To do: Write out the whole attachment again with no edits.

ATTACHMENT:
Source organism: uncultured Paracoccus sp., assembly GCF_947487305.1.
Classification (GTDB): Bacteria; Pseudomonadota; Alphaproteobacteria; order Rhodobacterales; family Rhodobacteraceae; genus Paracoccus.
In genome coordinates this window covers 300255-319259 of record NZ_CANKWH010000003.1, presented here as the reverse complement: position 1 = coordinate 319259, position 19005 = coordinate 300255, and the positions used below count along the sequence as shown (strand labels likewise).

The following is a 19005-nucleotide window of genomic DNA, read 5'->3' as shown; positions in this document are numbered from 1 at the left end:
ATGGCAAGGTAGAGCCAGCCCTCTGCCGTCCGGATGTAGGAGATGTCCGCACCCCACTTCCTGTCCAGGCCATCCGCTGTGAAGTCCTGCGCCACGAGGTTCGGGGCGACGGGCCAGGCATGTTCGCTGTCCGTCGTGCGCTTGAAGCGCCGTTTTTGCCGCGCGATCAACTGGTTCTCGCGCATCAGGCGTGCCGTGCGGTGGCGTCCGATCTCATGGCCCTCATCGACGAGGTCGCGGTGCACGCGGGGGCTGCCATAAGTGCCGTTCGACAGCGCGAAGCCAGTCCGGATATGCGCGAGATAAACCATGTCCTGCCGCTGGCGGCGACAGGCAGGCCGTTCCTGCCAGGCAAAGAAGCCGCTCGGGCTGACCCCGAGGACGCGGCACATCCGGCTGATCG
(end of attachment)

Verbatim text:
Source organism: uncultured Paracoccus sp., assembly GCF_947487305.1.
Classification (GTDB): Bacteria; Pseudomonadota; Alphaproteobacteria; order Rhodobacterales; family Rhodobacteraceae; genus Paracoccus.
In genome coordinates this window covers 300255-319259 of record NZ_CANKWH010000003.1, presented here as the reverse complement: position 1 = coordinate 319259, position 19005 = coordinate 300255, and the positions used below count along the sequence as shown (strand labels likewise).

The following is a 19005-nucleotide window of genomic DNA, read 5'->3' as shown; positions in this document are numbered from 1 at the left end:
ATGGCAAGGTAGAGCCAGCCCTCTGCCGTCCGGATGTAGGAGATGTCCGCACCCCACTTCCTGTCCAGGCCATCCGCTGTGAAGTCCTGCGCCACGAGGTTCGGGGCGACGGGCCAGGCATGTTCGCTGTCCGTCGTGCGCTTGAAGCGCCGTTTTTGCCGCGCGATCAACTGGTTCTCGCGCATCAGGCGTGCCGTGCGGTGGCGTCCGATCTCATGGCCCTCATCGACGAGGTCGCGGTGCACGCGGGGGCTGCCATAAGTGCCGTTCGACAGCGCGAAGCCAGTCCGGATATGCGCGAGATAAACCATGTCCTGCCGCTGGCGGCGACAGGCAGGCCGTTCCTGCCAGGCAAAGAAGCCGCTCGGGCTGACCCCGAGGACGCGGCACATCCGGCTGATCG